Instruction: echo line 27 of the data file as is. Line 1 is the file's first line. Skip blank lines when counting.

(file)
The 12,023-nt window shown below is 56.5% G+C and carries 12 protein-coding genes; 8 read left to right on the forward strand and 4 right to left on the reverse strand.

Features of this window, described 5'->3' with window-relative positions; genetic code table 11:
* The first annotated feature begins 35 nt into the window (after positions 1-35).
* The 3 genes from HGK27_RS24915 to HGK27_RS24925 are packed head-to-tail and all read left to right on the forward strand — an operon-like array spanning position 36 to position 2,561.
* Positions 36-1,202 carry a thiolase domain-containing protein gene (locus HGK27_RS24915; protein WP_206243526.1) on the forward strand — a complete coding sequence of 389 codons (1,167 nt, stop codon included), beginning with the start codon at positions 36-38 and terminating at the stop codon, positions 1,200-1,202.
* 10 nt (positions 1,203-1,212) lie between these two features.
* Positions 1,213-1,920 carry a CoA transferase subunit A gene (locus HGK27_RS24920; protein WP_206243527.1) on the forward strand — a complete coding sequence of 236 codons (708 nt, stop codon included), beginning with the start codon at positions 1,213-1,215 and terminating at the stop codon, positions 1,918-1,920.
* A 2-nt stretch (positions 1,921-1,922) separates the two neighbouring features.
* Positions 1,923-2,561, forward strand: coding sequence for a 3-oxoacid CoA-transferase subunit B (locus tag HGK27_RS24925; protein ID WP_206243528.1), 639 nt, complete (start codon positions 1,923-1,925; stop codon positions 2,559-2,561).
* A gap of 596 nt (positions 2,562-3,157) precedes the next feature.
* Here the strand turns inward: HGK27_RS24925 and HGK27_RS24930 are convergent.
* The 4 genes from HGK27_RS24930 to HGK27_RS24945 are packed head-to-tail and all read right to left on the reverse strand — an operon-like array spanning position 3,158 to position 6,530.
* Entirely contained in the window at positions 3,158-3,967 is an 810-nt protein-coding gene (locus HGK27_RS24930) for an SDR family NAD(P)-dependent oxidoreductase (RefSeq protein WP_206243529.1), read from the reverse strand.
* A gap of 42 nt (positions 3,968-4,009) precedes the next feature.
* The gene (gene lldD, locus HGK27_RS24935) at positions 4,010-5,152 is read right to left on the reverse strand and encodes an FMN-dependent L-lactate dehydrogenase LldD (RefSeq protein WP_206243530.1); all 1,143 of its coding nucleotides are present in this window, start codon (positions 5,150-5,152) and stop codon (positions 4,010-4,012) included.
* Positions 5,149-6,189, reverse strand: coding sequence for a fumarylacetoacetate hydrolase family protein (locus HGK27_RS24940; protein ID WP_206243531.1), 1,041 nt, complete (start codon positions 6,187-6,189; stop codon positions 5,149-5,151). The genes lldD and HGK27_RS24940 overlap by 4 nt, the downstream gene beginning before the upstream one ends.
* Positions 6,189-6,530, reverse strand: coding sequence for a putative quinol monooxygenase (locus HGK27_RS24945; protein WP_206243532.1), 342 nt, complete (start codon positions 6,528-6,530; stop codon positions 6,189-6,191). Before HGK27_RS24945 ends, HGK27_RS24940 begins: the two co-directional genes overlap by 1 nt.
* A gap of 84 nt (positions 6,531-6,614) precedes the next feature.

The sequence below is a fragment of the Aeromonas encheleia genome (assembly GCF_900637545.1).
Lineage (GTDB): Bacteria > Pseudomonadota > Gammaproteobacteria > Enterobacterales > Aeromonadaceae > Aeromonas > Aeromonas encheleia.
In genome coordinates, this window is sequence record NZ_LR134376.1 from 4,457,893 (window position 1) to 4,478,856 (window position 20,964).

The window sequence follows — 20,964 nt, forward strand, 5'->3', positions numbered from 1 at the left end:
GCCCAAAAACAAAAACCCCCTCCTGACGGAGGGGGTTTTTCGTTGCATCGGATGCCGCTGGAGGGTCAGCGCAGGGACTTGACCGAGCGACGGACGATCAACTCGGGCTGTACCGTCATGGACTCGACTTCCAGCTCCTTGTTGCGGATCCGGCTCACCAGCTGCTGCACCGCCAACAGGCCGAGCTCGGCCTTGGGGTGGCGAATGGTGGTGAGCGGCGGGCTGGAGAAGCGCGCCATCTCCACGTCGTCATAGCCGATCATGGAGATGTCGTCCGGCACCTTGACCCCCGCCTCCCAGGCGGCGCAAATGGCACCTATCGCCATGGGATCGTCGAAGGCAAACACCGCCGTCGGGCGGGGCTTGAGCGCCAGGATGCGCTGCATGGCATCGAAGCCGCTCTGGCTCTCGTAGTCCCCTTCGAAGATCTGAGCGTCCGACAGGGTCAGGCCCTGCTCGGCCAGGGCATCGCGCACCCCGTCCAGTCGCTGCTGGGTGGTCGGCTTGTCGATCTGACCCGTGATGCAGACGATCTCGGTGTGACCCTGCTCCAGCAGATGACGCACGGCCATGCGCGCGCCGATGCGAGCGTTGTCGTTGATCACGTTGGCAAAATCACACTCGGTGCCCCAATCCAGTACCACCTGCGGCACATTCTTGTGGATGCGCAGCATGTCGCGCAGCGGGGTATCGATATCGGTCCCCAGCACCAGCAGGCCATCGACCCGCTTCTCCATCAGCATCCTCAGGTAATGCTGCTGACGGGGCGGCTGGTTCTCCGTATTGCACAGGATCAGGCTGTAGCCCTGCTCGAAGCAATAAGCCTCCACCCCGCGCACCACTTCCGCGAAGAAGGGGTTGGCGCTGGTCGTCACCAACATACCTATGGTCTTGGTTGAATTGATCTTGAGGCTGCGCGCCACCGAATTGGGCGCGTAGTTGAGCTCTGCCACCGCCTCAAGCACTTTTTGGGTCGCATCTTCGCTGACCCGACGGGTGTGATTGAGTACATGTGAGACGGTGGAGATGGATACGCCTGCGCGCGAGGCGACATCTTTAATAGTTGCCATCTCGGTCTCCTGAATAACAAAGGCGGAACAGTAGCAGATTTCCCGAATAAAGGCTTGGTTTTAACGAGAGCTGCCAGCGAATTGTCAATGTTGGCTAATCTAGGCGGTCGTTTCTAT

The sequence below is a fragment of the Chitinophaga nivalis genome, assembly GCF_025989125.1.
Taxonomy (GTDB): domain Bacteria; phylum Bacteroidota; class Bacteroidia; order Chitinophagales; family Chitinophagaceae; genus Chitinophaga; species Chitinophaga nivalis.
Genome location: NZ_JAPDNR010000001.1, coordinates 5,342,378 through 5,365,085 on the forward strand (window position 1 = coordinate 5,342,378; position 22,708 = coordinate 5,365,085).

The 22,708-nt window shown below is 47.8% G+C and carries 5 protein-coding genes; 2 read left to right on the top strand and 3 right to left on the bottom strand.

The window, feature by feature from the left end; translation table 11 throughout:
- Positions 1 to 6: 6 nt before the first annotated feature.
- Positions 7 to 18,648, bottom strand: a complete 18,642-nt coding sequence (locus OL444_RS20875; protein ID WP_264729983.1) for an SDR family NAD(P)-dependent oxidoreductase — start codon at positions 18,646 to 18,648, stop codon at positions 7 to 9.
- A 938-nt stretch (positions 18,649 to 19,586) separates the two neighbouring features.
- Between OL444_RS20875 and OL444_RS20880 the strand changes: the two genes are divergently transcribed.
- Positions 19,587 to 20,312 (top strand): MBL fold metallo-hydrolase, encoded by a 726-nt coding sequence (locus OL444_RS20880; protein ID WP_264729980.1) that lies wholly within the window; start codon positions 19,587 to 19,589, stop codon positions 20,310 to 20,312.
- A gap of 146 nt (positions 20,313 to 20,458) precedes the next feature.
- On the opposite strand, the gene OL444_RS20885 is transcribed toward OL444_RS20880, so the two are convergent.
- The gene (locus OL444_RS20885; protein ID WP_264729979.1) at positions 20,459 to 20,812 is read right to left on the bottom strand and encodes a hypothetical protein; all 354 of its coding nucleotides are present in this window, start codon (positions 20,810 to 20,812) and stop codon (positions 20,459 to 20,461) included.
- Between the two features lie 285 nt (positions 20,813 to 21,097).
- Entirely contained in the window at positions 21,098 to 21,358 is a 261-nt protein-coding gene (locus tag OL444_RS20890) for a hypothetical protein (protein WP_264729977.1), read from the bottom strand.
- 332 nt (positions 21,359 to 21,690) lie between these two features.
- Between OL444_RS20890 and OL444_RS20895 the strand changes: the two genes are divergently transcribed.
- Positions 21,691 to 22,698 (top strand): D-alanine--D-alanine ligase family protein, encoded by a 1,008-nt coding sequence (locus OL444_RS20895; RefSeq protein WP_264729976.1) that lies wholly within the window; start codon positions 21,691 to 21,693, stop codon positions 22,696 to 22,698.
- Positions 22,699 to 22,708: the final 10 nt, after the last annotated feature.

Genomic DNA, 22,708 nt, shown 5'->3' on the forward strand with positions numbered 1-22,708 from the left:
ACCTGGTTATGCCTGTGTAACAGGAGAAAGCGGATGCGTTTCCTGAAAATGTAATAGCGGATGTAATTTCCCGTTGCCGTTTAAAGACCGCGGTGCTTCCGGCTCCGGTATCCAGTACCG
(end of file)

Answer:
The 22,708-nt window shown below is 47.8% G+C and carries 5 protein-coding genes; 2 read left to right on the top strand and 3 right to left on the bottom strand.